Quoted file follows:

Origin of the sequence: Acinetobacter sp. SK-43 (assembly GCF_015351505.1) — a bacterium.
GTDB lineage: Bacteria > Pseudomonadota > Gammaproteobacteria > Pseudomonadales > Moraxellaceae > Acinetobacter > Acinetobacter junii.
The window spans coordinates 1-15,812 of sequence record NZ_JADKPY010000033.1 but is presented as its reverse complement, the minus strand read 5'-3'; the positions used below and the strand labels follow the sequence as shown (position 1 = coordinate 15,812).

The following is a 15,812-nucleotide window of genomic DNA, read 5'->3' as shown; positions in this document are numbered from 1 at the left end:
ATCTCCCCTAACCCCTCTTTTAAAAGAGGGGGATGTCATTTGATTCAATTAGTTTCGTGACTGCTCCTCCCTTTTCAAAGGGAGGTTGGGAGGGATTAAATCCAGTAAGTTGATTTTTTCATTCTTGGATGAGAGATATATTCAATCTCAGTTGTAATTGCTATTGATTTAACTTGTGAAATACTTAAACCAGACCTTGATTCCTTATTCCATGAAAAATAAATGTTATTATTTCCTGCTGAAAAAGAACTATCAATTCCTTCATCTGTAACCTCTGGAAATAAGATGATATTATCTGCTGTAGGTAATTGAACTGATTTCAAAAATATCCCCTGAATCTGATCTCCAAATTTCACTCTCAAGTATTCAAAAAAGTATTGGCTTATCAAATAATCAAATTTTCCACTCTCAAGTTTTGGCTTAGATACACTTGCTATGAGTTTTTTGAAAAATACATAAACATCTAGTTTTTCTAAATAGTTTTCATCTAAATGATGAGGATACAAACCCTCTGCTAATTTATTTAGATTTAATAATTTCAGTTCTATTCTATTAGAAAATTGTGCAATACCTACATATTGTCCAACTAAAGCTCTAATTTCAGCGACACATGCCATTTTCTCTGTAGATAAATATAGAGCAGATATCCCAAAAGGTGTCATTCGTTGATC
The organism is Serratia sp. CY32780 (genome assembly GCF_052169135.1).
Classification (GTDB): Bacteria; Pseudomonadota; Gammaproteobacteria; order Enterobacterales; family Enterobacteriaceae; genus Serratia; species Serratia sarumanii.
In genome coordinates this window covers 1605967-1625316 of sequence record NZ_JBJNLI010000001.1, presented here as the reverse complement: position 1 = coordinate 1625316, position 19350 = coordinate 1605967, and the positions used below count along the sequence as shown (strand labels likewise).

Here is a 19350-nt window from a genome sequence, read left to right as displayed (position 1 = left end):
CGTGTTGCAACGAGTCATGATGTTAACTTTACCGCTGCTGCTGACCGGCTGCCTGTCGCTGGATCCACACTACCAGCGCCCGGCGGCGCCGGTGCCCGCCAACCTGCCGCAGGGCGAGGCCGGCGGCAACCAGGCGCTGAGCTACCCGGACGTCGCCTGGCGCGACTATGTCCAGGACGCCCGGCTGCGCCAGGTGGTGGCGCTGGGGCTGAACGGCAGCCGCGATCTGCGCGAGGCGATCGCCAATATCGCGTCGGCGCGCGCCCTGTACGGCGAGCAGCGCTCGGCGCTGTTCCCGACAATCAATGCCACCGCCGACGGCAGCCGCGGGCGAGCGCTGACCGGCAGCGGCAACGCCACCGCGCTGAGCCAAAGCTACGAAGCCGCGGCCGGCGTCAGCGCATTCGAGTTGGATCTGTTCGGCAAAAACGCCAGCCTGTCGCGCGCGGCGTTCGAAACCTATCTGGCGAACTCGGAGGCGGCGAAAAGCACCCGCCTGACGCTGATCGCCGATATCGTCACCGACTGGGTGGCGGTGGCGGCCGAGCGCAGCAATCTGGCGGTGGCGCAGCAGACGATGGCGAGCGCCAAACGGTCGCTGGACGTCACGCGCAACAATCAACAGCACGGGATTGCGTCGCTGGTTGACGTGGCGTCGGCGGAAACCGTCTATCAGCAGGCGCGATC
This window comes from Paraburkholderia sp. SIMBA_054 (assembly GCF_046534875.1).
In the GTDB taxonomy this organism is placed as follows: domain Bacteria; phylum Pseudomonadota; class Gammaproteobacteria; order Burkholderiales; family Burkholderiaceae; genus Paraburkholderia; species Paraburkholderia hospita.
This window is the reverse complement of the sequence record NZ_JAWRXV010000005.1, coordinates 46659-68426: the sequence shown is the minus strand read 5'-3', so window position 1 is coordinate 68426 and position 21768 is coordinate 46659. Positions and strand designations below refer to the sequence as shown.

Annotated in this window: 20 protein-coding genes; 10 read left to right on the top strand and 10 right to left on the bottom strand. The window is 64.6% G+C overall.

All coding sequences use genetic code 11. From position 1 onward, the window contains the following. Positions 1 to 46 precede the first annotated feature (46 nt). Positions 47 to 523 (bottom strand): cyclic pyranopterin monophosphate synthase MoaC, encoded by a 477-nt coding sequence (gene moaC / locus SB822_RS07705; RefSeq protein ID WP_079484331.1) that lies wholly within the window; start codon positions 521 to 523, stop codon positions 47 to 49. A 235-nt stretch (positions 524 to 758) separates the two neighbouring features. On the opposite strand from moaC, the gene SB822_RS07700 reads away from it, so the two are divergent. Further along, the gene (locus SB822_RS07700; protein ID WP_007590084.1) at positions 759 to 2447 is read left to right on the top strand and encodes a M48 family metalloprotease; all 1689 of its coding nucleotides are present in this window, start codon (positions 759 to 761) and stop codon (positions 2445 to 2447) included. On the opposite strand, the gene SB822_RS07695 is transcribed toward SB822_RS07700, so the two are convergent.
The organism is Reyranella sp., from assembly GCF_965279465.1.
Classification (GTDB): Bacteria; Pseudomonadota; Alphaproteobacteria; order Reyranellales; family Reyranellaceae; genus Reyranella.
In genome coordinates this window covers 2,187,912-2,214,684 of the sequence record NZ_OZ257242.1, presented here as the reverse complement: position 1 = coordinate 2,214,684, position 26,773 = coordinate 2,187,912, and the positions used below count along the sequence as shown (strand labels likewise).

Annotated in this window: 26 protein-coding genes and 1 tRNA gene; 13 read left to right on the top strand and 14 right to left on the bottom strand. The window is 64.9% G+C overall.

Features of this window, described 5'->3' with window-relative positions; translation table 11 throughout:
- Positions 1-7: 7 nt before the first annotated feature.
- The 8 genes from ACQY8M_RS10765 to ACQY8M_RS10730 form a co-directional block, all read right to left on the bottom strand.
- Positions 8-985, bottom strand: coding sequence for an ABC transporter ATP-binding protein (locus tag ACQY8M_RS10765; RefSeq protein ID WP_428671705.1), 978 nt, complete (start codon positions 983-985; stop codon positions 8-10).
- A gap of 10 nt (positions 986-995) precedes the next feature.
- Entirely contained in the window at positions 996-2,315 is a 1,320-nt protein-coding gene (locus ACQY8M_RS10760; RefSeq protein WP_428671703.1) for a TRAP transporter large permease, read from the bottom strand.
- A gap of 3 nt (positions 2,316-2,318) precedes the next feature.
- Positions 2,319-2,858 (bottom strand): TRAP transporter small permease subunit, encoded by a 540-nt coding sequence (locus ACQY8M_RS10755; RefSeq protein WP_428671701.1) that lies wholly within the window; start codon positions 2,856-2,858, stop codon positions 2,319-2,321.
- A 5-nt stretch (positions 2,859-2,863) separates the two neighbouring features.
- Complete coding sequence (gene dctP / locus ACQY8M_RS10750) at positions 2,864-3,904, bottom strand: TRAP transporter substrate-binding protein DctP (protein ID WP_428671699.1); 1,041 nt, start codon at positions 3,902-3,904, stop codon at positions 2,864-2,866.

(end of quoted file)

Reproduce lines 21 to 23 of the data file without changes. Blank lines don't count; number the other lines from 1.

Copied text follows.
- Positions 1-7: 7 nt before the first annotated feature.
- The 8 genes from ACQY8M_RS10765 to ACQY8M_RS10730 form a co-directional block, all read right to left on the bottom strand.
- Positions 8-985, bottom strand: coding sequence for an ABC transporter ATP-binding protein (locus tag ACQY8M_RS10765; RefSeq protein ID WP_428671705.1), 978 nt, complete (start codon positions 983-985; stop codon positions 8-10).